# TED Community » Richard Morris

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• #### A comment onTalk: Didier Sornette: How we can predict the next financial crisis

Jun 19 2013: So trying to unpick the maths behind this. It seems that they are using a Log-Periodic Power Law. The key part of the model is (t-t0)^k(A+B cos(C log(t0-t)). The (t-t0)^k is the power rule part: prices will tend to go up and the rate of increase increases. The cos part gives some periodic variation, a bit like water waves, in the general upward trend sometimes it will be higher and sometimes lower. The log part basically means that the periods decrease. As you get closer to a bubble busts the price fluctuates faster. A nice review of this can be found here http://quantivity.wordpress.com/2011/02/08/curiosity-of-lppl/
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#### A reply onTalk: Didier Sornette: How we can predict the next financial crisis

Jun 18 2013: There may be a good statistical reason for not fitting a quadratic. If you look at the bottom right you will notice there are few data points, these are the rare events of large magnitude. They are also quite widely spaced so there is a lot of uncertainty in the distribution. Yes you could fit a quadratic but there is a danger of overfitting, which might indicate false confidence.

Actually reading Sornette paper http://arxiv.org/pdf/0907.4290v1.pdf he does go into great lengths about these tails where the data differers from a power law. It is this bit which is the Dragon King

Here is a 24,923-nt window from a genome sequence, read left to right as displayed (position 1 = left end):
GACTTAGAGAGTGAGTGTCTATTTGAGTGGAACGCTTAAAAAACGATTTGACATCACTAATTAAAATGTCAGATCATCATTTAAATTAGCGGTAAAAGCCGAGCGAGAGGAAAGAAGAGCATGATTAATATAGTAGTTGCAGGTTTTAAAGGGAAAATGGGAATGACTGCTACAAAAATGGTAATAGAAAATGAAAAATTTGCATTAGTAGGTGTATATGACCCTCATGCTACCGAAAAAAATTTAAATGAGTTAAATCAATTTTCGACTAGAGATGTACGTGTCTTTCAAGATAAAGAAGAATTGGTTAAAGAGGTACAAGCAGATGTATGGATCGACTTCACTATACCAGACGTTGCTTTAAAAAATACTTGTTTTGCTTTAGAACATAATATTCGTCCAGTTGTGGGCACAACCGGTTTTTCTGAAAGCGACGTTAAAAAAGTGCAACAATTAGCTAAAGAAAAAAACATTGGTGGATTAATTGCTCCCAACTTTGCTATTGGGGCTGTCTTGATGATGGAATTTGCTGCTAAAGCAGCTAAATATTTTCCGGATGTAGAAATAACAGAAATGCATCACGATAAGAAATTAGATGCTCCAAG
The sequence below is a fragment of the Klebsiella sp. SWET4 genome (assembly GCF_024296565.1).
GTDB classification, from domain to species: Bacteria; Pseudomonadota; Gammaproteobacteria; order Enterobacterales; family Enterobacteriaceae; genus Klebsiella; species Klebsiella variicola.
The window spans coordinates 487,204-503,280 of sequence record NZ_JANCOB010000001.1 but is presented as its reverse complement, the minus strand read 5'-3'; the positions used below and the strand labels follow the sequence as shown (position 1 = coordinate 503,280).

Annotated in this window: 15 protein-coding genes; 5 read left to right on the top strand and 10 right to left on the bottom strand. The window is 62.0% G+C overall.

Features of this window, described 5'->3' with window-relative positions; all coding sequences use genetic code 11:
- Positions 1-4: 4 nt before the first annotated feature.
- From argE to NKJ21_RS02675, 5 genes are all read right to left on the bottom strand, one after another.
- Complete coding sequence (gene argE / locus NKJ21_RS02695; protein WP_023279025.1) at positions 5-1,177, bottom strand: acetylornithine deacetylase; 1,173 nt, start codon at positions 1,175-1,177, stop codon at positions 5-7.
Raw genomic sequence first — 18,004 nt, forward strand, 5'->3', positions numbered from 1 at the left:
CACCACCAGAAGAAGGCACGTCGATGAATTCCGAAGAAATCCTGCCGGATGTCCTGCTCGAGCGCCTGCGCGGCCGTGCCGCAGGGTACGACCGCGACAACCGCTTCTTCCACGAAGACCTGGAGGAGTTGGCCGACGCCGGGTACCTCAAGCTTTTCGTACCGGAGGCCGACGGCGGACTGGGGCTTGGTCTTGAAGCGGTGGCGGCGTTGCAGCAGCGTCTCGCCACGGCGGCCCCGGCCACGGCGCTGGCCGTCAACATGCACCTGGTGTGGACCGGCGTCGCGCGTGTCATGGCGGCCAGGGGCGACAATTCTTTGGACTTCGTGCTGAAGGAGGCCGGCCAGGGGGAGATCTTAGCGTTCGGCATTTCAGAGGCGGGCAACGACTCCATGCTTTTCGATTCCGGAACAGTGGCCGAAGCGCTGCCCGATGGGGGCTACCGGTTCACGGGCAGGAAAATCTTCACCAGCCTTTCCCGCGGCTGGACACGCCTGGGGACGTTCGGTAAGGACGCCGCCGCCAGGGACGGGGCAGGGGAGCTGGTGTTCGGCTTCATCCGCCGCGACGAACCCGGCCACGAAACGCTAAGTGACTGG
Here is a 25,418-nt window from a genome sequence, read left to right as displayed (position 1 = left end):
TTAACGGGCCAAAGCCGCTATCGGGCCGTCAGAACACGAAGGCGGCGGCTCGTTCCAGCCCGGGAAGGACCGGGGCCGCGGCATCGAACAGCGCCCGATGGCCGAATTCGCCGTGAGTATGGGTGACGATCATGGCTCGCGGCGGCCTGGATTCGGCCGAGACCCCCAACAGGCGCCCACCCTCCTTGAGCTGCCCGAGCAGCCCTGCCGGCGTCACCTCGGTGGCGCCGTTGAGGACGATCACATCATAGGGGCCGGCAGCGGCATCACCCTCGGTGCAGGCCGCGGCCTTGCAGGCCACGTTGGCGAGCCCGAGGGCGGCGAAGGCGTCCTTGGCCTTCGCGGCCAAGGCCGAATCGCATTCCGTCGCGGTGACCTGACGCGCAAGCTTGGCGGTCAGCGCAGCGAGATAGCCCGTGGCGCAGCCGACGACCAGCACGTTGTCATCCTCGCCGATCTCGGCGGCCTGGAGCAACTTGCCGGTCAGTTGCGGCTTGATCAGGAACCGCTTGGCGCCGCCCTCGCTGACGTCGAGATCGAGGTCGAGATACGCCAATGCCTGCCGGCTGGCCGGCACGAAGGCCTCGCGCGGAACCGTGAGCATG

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#### A comment onTalk: Didier Sornette: How we can predict the next financial crisis

Jun 17 2013: It nice to see ideas from catastrophy theory, dynamical systems and bifurcation theory are finally being taken up by the economic community. The core mathematical idea behind some of the talk goes back to René Thom in the 1960s who identified the elementary catastrophes http://en.wikipedia.org/wiki/Catastrophe_theory The slide at 15:00 shows a classic cusp catastrophy, which show how a system can rapidly switch from one state to another, the regimes mentioned in the talk. This is a universal phenomena and can be observed in many domains from stability of ships to hysteresis in magnetism. The smart bit is knowing where the folds which mark the tipping points are.
• #### A reply onConversation: Campaign to get the UN to offer training to livestock owners and landowners in Allan Savory's Holistic Management techniques.

Apr 4 2013: I've just looked at the managment page for the Kerr WMA http://www.tpwd.state.tx.us/huntwild/hunt/wma/find_a_wma/list/?id=12§ion=management_program
it does not specifically mention Savory or HM but there is a rotation system which involves burning, a short graze followed by 60 days rest. Quite a few other interventions seem to have been carried out. Burning isn't something I've seen mentioned by Savory.

It seems to me this is typical of lots of management. There is no one formula which can be applied world wide. Each site needs its own management regime. This might be why the academic results are mixed. Its also why a UN resolution is a bad idea. Blindly putting lots of animals on sites would do more harm than good.
• #### A comment onConversation: Is there a "breaking point" in the number of animals and land needed?

Apr 4 2013: I think that is part of his system, he uses some sort of decision management approach to find the right number of animals for the right length of time to use on the land. There is some reference to this in the comment about sigmoid in the brief Q&A at the end of the talk.

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